Ahmadinejad: Direct talks with U.S. possible in 'near future'
Iranian president tells state TV would welcome talks with U.S. if both parties are on equal footing.
Iran's hardline president said Monday he would welcome direct, bilateral talks with the U.S. if both parties are on equal footing.
President Mahmoud Ahmadinejad told state television such talks could happen in the near future. He did not elaborate nor say whether any definite plans were under way.
"We will hold talks with the United States if they come to us on equal footing," Ahmadinejad said in a live speech on state TV near midnight.
Washington has no diplomatic ties with Iran because it regards the country as a state sponsor of terror. But recognizing its influence on Iraq stability, officials last year opened limited discussions with Iranian officials by demanding the country stop arming Shiite militias there.
The U.S. has also said it will not talk with Iran about its disputed nuclear program unless Tehran agrees first to halt uranium enrichment - a process that can be used to generate electricity, or make a nuclear bomb.
"Equal footing means that when two people want to talk, both have to be on equal terms. Dialogue doesn't make any sense if one side stands in a higher position and the other in a lower position," Ahmadinejad said Monday.
For years, Iran has vehemently opposed any direct talks with Washington, though it has held limited, trilateral discussions with the U.S. and Iraq recently.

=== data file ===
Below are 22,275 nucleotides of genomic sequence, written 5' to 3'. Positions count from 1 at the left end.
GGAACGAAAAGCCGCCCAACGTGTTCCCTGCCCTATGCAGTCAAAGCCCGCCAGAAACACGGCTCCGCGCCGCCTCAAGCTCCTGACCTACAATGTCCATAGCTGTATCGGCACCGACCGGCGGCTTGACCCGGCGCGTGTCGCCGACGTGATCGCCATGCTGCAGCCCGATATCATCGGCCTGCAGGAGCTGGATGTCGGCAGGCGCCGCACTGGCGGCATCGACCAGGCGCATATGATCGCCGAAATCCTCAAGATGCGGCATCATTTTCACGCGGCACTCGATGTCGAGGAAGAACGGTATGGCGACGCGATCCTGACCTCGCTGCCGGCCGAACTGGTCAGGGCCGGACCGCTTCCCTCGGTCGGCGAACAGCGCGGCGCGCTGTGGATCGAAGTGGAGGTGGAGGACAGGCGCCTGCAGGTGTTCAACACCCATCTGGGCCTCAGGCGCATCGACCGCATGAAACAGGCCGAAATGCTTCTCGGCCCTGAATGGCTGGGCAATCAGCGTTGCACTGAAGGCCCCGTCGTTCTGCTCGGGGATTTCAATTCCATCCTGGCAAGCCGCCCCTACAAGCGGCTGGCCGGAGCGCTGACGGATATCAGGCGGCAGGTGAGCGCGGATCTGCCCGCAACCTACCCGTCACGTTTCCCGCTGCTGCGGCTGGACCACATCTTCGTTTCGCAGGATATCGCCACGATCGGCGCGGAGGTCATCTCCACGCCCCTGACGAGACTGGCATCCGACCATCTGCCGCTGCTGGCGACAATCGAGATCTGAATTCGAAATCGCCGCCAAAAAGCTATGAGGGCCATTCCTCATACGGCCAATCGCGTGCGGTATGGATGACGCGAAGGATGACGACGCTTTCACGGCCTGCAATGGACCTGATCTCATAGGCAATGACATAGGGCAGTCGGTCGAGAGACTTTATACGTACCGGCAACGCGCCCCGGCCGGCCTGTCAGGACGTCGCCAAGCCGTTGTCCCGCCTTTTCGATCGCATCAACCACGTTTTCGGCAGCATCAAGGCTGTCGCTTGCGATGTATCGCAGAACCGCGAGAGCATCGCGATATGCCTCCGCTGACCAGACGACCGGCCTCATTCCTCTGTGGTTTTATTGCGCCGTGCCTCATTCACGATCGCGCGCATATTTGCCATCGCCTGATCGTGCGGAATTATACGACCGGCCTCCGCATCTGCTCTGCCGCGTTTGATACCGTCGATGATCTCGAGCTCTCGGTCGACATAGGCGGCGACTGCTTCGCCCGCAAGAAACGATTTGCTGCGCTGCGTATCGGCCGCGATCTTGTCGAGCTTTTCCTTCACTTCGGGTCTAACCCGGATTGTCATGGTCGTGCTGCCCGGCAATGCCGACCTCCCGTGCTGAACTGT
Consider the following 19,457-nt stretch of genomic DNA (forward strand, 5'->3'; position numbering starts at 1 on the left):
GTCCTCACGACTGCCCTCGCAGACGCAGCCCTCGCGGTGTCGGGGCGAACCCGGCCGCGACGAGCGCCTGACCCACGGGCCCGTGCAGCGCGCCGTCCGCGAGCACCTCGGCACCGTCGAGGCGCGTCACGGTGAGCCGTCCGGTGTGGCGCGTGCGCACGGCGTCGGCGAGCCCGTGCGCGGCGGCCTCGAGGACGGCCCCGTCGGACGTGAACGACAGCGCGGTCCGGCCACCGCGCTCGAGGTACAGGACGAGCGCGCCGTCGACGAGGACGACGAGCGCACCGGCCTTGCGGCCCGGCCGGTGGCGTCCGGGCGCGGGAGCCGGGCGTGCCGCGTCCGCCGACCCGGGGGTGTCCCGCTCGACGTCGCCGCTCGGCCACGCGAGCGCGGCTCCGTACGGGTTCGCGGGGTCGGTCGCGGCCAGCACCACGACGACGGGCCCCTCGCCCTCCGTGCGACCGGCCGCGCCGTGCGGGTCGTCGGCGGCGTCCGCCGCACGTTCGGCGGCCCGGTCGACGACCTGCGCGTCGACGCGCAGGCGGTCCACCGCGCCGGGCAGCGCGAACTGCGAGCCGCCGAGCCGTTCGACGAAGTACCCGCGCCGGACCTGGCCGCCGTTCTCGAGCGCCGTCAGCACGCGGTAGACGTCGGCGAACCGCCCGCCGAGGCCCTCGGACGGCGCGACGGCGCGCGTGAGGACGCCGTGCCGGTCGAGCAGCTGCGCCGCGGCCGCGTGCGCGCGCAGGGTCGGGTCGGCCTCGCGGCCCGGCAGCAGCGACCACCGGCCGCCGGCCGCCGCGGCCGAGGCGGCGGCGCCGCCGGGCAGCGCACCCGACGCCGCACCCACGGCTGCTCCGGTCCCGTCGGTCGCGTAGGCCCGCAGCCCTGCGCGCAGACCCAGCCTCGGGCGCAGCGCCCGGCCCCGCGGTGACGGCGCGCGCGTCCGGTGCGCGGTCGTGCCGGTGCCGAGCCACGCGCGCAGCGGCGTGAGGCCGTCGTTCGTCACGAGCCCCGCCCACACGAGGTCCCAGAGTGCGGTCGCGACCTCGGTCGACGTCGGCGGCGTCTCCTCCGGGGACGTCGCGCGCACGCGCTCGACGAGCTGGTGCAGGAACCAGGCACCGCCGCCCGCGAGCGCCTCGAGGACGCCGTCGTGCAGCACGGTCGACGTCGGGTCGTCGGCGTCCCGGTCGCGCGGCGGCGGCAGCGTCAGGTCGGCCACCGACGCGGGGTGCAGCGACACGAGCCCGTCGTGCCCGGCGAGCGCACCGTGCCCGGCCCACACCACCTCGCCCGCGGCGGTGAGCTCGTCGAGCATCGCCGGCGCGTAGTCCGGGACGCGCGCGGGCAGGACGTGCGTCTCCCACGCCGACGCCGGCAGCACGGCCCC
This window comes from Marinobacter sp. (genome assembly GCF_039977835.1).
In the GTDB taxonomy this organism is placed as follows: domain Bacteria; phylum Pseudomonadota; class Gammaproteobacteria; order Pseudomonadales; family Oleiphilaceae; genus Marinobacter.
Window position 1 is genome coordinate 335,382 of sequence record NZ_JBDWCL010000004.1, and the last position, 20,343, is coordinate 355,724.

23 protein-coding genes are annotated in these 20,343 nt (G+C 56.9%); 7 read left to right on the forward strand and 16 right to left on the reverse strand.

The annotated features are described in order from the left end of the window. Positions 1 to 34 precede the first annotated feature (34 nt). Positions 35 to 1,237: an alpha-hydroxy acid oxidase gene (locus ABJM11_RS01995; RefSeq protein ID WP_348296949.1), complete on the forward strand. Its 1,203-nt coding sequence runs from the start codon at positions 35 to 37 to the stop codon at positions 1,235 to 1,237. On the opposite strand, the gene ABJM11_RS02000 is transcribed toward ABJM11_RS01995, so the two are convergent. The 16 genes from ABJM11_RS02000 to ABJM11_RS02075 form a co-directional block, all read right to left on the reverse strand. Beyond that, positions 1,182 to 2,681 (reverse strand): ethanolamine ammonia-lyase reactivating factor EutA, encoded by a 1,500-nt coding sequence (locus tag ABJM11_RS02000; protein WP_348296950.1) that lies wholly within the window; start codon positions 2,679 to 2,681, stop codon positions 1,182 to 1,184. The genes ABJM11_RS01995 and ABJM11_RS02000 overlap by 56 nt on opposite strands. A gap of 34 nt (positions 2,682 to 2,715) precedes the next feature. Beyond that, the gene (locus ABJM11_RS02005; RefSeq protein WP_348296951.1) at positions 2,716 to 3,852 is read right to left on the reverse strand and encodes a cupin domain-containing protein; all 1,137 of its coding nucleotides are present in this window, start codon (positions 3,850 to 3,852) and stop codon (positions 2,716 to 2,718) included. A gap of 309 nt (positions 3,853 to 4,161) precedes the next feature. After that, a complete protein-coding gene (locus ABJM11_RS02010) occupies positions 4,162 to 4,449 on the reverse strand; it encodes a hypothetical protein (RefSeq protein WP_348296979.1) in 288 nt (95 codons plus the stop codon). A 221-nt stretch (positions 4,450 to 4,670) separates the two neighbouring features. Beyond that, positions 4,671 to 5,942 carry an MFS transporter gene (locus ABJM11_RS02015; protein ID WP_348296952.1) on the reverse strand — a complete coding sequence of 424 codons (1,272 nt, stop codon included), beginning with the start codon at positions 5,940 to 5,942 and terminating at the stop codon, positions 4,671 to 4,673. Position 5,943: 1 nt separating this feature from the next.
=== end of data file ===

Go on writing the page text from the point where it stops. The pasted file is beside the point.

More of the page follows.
The father of Iran's 1979 Islamic revolution, Ayatollah Ruhollah Khomeini, likened any relationship between Washington and Tehran as that of a wolf and sheep.
But Iran's current top leader, Ayatollah Ali Khamenei - who repeatedly rejected such talks in the past - has softened his tone in recent months.
In January, Khamenei said Iran's relationship with the United States might not be severed forever. He said he would be the first to support resuming diplomatic ties with Washington, but that doing so now would be harmful to Iran's interests.
There is no indication, however, that Washington would be open to direct talks.
Tension remains high between Tehran and the West over Iran's nuclear ambitions. But the country's defiance to the U.S. demand that it stop enriching uranium could embolden Iranian leaders and give them confidence to stand up to the U.S. in direct talks.
The United States cut diplomatic ties with Iran shortly after the 1979 Islamic Revolution, when militant students seized the U.S. Embassy in Tehran and published sensitive documents they found inside documenting American intelligence-gathering in the country.
The embassy, labeled by Iran as a den of spies, is occasionally opened to the public as a museum documenting American misadventures in Iran and the wider Middle East.
The Swiss Embassy in Tehran looks after U.S. interests in Iran, while the Iranians have an interest section in Pakistan's embassy in Washington.
Last month, the Bush administration said it was considering setting up a diplomatic outpost in Iran in what would mark a dramatic U.S. return to the country nearly 30 years after the two nations severed relations.
They haven't demanded it (formally) yet. But if they do...we will study it with a positive view, Ahmadinejad said Monday.